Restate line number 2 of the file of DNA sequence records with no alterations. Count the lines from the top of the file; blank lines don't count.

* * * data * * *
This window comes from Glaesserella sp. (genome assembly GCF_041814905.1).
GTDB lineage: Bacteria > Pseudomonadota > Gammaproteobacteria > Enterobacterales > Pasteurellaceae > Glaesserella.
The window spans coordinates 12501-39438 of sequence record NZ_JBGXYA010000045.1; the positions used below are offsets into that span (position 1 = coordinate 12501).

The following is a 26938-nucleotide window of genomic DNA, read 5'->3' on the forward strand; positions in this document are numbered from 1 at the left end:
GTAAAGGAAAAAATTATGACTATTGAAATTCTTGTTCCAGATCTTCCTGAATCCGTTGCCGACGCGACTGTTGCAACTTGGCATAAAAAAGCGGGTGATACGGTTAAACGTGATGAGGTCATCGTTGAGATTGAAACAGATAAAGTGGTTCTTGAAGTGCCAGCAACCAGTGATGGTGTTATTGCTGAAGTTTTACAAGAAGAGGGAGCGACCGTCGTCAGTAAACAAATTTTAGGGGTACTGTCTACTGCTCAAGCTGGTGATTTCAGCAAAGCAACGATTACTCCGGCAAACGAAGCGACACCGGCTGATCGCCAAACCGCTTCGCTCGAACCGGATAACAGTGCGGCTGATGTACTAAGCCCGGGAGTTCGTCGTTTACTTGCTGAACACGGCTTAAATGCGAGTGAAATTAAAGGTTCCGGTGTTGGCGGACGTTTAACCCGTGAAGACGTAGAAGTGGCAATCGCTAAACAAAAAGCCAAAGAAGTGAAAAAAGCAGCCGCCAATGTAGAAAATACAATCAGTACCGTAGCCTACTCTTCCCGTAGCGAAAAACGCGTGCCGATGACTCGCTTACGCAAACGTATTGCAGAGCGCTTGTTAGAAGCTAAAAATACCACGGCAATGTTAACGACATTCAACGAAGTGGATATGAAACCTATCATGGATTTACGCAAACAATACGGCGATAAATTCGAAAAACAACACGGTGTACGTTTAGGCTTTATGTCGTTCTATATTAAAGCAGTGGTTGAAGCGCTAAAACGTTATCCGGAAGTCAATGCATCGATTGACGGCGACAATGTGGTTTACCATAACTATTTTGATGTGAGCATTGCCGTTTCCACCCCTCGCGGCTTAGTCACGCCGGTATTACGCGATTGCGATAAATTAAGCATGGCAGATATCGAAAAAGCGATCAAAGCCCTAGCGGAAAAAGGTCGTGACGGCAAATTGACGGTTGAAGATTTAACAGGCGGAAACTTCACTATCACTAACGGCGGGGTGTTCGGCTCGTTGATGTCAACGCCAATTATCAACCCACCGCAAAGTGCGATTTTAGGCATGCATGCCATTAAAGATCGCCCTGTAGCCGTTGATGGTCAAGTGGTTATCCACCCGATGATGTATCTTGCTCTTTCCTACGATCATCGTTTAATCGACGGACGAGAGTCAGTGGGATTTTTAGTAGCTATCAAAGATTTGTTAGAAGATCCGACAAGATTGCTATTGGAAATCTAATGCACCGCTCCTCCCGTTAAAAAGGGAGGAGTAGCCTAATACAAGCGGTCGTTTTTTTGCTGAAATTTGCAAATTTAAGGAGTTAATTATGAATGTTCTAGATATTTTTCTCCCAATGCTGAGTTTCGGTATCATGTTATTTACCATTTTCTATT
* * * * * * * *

GTDB lineage: Bacteria > Pseudomonadota > Gammaproteobacteria > Enterobacterales > Pasteurellaceae > Glaesserella.